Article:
Competition law in India is governed by the Competition Act, 2002, and its rules and regulations. The Competition Act primarily seeks to regulate anti-competitive agreements, abuse of dominance and combinations. Combinations (i.e., acquisitions or merger/amalgamations meeting the prescribed thresholds) are regulated by the Competition Commission of India (CCI), by providing for mandatory notification of such combinations to the CCI, and by restricting the consummation of combinations without CCI approval.
Keeping in line with the government’s policy to improve ease of doing business in India, the CCI recently introduced the concept of a “green channel” approval route for certain types of transactions, pursuant to its notification on 13 August 2019. This route allows eligible parties to file a simplified version of Form I and receive deemed approval of the transaction immediately upon notifying the CCI.
Other key considerations
The Securities and Exchange Board of India (SEBI), which is the nodal authority regulating publicly listed entities in India, issues/notifies various rules, regulations and circulars that are also relevant in the context of M&A deals involving listed Indian entities.
For instance, in the case of a merger of a listed company, a no-objection/observation letter has to be obtained from the SEBI or stock exchanges in India prior to undertaking the merger process set out under the CA 2013.
Some of the key SEBI regulations relevant in the context of deal activity include: the SEBI (Substantial Acquisition of Shares and Takeovers) Regulations, 2011, which restrict and regulate the acquisition of shares, voting rights and control in listed companies; the SEBI (Listing Obligations and Disclosure Requirements) Regulations, 2015, which provide for a comprehensive framework governing various types of listed securities in India; the SEBI (Issue of Capital and Disclosure Requirements) Regulations, 2018, which regulate different types of offerings by a public listed company; and the SEBI (Prohibition of Insider Trading) Regulations, 2015, which prohibit dealing in securities when in possession of unpublished price-sensitive information, ensuring a fair and transparent public capital market.
Matters of taxation in connection with mergers, acquisitions and disposals are primarily governed by the provisions of the Income Tax Act, 1961, as well as the indirect tax laws governed primarily by the GST.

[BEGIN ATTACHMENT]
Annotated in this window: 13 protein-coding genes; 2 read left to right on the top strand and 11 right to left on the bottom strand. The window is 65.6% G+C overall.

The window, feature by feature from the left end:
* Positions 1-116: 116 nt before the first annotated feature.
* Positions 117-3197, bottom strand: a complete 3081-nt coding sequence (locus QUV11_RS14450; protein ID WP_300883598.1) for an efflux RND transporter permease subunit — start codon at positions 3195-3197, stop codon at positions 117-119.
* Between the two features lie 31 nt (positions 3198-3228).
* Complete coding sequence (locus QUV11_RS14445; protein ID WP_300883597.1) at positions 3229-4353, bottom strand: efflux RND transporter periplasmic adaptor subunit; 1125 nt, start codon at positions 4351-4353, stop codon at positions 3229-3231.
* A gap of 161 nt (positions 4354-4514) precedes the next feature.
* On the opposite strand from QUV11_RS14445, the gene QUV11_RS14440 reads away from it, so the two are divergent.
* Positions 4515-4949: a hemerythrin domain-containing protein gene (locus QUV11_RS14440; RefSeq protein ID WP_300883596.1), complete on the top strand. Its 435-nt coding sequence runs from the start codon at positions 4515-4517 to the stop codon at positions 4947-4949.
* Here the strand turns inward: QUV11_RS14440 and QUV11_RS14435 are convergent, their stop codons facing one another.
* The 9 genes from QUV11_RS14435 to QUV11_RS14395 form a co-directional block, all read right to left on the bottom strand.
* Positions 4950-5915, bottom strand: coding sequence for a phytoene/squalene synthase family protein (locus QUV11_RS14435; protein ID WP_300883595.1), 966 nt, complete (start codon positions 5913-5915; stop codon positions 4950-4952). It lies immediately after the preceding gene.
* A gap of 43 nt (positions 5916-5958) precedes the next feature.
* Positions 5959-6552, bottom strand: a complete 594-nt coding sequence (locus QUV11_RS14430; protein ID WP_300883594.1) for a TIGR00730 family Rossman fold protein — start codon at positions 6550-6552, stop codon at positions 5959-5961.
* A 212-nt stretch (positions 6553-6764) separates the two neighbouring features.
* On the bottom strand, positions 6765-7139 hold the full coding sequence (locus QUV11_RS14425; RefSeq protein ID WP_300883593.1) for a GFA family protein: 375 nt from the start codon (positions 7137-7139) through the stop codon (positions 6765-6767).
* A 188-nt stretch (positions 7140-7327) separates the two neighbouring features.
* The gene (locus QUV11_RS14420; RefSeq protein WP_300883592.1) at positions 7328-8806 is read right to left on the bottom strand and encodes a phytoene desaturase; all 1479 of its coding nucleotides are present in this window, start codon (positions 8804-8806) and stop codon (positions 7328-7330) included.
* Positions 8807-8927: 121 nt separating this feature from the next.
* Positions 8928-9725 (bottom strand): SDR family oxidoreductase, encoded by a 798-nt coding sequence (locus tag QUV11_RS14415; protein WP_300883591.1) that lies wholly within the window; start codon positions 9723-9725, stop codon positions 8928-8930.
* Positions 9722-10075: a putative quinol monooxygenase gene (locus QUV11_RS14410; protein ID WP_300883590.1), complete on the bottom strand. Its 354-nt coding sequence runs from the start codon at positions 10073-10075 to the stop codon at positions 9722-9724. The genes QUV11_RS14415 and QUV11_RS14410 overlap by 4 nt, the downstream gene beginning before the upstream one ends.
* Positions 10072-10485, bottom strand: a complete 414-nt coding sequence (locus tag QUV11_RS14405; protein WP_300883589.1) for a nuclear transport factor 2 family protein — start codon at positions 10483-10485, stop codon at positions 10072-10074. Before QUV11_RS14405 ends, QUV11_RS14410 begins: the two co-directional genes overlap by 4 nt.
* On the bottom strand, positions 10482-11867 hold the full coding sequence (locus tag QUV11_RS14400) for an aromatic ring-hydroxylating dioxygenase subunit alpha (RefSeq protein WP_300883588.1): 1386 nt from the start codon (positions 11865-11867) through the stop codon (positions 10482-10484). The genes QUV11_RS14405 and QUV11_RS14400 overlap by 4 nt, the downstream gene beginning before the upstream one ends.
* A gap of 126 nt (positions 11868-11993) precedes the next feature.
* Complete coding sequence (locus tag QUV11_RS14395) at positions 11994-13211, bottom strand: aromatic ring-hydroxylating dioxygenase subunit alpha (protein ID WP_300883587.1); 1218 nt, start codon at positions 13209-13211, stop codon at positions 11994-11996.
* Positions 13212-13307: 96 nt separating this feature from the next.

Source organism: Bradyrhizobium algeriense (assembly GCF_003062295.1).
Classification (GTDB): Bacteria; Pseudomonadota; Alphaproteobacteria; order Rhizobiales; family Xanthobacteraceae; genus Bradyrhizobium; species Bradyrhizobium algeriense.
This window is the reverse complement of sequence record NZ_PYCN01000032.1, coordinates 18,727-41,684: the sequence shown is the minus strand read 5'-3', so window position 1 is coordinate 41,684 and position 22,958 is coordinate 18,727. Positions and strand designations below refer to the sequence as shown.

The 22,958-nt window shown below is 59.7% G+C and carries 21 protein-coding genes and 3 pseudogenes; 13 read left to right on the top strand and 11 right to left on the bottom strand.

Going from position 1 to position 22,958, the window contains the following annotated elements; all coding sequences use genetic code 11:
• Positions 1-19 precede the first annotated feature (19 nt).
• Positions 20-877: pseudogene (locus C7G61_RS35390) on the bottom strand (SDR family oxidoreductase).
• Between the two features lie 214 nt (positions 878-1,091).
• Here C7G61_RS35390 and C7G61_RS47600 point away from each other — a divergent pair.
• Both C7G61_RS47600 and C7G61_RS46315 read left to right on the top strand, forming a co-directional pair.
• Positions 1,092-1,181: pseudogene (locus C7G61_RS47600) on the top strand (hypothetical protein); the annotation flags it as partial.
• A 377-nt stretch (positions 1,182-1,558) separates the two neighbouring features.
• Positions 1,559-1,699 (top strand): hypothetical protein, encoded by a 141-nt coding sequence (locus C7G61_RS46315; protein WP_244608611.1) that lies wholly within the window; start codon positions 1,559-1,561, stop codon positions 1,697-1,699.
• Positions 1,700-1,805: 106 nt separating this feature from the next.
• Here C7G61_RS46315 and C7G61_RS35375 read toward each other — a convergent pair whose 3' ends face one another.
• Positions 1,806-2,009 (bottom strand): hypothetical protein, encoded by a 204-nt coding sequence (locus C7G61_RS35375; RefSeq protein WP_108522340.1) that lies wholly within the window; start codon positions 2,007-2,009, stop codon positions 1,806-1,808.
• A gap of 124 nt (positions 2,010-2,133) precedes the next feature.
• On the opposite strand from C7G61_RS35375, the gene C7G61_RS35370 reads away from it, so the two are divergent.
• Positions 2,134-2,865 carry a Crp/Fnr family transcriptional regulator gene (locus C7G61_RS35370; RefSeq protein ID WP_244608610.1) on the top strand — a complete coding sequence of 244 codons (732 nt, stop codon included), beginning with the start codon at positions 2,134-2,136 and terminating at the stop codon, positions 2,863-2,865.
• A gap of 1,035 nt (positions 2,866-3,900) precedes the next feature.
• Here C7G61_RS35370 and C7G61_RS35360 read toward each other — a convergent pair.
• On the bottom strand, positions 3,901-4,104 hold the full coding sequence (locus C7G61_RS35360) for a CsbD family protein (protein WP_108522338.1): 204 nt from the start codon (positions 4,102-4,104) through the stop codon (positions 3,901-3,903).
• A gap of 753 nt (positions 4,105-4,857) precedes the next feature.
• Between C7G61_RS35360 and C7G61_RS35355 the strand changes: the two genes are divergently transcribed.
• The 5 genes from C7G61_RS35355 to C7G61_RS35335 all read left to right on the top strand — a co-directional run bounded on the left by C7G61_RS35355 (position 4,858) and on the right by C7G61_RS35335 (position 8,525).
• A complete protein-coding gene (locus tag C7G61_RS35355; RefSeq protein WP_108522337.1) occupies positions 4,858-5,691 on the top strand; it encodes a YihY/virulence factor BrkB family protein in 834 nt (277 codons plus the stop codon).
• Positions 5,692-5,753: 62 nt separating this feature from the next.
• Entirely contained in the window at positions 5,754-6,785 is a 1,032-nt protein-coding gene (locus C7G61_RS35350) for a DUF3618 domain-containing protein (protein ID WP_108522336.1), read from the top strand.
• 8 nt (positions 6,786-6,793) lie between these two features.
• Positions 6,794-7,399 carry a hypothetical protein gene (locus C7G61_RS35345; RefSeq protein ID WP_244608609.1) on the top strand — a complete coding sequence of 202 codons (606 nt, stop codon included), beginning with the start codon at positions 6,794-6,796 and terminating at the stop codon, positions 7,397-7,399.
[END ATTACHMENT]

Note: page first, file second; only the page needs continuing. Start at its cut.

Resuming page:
With a view to promote growth and investment, and provide a boost to the “Make in India” initiative, the government recently introduced the Taxation Laws (Amendment) Ordinance, 2019, offering a significant boost to the economy by slashing corporate tax rates for domestic companies to 22%, providing the option to pay income tax at the rate of 15% to any new domestic company incorporated on or after 1 October 2019, making fresh investment in manufacturing, and non-applicability of the enhanced surcharge levied by the Finance (No. 2) Act, 2019 to capital gains arising on the sale of any security, including derivatives, in the hands of foreign portfolio investors.
As can be seen from these various legal developments, the underlying theme is to streamline the regulatory regime and improve the ease of doing business in India. This is evident from the World Bank’s ease of doing business rankings 2020, where India has jumped almost 67 rankings in the past three years to now rank 63rd among 190 nations.
With this, India becomes the top-ranked country in South Asia for the first time, and third among the BRICS (Brazil, Russia, India, China and South Africa) nations, on account of multiple economic reforms undertaken by the government. India, along with countries such as Saudi Arabia and China, also secured a mention in “economies with the most notable improvement” in the World Bank’s Doing Business 2020 report.
One of the key drivers for improved rankings was the IBC regime, which provides for resolving corporate insolvencies. The IBC was enacted with the objective of consolidating and amending laws relating to reorganization and the insolvency resolution process. Continual efforts are being made by the government to further strengthen the insolvency regime.
The Insolvency and Bankruptcy Code (Amendment) Act, 2019, which recently came into force from 16 August 2019, has introduced amendments that seek to ensure the timely completion of the debt resolution process and provide more clarity on the rights of stakeholders.
Developments in the legal and regulatory regime, coupled with a stable government focused on development, will continue to drive M&A in India, with increased deal activity expected in energy, telecoms, banking, pharmaceuticals, infrastructure and media. M&A involving stressed assets will also be a continuing theme in the coming year.